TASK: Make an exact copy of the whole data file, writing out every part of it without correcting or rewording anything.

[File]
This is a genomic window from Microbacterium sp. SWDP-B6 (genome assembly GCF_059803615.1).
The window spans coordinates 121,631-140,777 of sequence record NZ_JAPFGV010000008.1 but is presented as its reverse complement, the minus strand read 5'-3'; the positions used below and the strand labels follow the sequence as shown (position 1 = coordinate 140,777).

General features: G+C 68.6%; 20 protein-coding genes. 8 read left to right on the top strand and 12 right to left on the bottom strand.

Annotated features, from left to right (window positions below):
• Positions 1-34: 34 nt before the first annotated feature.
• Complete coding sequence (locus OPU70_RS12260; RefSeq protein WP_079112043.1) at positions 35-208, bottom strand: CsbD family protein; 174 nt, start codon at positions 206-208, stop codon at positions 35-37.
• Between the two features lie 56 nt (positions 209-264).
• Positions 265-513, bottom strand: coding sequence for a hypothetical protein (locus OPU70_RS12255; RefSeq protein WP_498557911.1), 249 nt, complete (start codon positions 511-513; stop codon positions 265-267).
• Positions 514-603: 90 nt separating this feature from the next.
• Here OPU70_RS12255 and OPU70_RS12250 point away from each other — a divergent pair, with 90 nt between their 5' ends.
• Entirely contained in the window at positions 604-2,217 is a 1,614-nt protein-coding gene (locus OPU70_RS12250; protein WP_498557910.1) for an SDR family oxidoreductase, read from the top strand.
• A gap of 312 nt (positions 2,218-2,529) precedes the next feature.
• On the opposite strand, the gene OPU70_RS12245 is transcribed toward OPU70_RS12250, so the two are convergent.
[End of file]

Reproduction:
This is a genomic window from Microbacterium sp. SWDP-B6 (genome assembly GCF_059803615.1).
The window spans coordinates 121,631-140,777 of sequence record NZ_JAPFGV010000008.1 but is presented as its reverse complement, the minus strand read 5'-3'; the positions used below and the strand labels follow the sequence as shown (position 1 = coordinate 140,777).

General features: G+C 68.6%; 20 protein-coding genes. 8 read left to right on the top strand and 12 right to left on the bottom strand.

Annotated features, from left to right (window positions below):
• Positions 1-34: 34 nt before the first annotated feature.
• Complete coding sequence (locus OPU70_RS12260; RefSeq protein WP_079112043.1) at positions 35-208, bottom strand: CsbD family protein; 174 nt, start codon at positions 206-208, stop codon at positions 35-37.
• Between the two features lie 56 nt (positions 209-264).
• Positions 265-513, bottom strand: coding sequence for a hypothetical protein (locus OPU70_RS12255; RefSeq protein WP_498557911.1), 249 nt, complete (start codon positions 511-513; stop codon positions 265-267).
• Positions 514-603: 90 nt separating this feature from the next.
• Here OPU70_RS12255 and OPU70_RS12250 point away from each other — a divergent pair, with 90 nt between their 5' ends.
• Entirely contained in the window at positions 604-2,217 is a 1,614-nt protein-coding gene (locus OPU70_RS12250; protein WP_498557910.1) for an SDR family oxidoreductase, read from the top strand.
• A gap of 312 nt (positions 2,218-2,529) precedes the next feature.
• On the opposite strand, the gene OPU70_RS12245 is transcribed toward OPU70_RS12250, so the two are convergent.